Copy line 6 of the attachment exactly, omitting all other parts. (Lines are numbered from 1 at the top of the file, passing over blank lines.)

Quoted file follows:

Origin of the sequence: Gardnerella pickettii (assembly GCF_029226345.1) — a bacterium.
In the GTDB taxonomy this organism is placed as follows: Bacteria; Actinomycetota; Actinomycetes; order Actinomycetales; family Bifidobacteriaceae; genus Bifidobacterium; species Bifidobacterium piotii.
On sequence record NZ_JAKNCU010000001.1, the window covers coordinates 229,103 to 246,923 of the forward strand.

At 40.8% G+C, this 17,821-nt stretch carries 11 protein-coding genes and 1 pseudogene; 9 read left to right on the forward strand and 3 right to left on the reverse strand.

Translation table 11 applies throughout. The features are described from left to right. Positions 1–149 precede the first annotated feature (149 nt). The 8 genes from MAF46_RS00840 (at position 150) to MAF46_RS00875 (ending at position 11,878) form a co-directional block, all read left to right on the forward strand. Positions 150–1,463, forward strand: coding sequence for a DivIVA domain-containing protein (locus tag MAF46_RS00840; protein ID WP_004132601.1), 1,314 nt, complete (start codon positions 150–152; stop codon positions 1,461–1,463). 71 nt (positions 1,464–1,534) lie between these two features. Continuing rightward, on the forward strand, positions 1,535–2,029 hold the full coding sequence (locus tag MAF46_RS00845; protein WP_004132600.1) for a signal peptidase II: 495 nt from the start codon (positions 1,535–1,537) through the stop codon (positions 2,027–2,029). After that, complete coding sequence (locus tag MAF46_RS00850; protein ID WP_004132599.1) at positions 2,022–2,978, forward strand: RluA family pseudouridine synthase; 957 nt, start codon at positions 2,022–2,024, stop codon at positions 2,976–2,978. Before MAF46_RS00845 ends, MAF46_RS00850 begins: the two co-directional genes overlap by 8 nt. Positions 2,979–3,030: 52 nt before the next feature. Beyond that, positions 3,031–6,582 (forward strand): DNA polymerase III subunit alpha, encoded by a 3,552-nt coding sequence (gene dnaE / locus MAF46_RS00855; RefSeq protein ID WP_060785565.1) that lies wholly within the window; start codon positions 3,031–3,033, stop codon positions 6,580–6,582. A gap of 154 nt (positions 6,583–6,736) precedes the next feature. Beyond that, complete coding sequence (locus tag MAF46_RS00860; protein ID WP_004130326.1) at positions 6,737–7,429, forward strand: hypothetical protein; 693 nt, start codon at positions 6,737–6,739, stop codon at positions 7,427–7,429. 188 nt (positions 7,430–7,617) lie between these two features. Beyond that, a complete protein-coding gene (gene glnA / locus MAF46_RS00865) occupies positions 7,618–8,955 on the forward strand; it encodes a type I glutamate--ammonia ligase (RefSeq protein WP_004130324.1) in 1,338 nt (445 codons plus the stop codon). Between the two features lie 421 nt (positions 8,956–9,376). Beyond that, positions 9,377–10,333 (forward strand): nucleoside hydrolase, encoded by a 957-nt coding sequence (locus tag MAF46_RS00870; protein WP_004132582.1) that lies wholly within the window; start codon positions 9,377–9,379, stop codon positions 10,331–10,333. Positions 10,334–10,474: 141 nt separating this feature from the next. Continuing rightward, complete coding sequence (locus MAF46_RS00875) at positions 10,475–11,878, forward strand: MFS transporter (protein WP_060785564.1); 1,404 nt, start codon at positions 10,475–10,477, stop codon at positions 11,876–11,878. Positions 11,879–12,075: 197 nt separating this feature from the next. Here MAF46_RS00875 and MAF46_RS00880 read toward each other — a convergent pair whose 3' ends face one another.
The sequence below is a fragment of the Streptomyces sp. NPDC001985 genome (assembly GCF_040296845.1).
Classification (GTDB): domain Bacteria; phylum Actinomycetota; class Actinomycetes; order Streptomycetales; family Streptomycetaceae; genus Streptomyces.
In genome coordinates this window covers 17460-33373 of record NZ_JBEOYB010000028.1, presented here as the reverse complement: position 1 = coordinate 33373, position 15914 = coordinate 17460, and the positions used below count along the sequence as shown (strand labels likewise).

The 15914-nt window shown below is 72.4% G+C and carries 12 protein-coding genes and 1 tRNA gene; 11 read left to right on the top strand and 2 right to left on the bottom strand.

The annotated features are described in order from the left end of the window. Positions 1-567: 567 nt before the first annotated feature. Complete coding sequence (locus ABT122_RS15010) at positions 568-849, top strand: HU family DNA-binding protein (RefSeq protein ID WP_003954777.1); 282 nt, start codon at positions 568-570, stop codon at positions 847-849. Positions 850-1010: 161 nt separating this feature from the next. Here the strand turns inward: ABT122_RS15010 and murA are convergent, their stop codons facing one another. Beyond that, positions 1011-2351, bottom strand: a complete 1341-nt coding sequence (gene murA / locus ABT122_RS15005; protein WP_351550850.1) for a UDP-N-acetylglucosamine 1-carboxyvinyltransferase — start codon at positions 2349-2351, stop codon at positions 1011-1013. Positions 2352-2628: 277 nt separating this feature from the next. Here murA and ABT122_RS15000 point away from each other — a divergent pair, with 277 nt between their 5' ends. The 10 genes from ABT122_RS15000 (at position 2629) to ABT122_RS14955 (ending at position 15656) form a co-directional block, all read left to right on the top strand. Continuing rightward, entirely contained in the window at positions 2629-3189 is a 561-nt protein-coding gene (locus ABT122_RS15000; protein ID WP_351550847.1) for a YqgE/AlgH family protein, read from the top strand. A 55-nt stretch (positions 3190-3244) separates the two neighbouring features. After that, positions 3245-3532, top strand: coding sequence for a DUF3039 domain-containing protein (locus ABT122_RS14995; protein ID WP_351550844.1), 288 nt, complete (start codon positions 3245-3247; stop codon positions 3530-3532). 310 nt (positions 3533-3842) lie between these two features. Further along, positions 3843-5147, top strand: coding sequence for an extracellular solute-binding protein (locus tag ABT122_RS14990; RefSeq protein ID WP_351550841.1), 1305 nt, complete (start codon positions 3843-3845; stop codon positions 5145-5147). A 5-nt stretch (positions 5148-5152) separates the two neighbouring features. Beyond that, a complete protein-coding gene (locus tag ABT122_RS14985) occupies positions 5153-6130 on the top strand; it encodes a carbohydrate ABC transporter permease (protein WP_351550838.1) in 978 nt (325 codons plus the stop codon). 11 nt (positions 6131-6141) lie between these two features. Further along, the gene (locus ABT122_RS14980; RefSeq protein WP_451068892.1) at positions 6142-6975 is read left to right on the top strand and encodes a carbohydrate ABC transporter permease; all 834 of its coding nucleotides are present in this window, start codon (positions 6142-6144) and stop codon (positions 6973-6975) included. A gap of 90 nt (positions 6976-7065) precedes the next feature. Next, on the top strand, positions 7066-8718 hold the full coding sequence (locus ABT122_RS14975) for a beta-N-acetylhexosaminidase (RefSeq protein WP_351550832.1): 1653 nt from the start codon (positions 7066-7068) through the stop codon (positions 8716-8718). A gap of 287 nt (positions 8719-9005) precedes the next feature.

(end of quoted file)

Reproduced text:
The sequence below is a fragment of the Streptomyces sp. NPDC001985 genome (assembly GCF_040296845.1).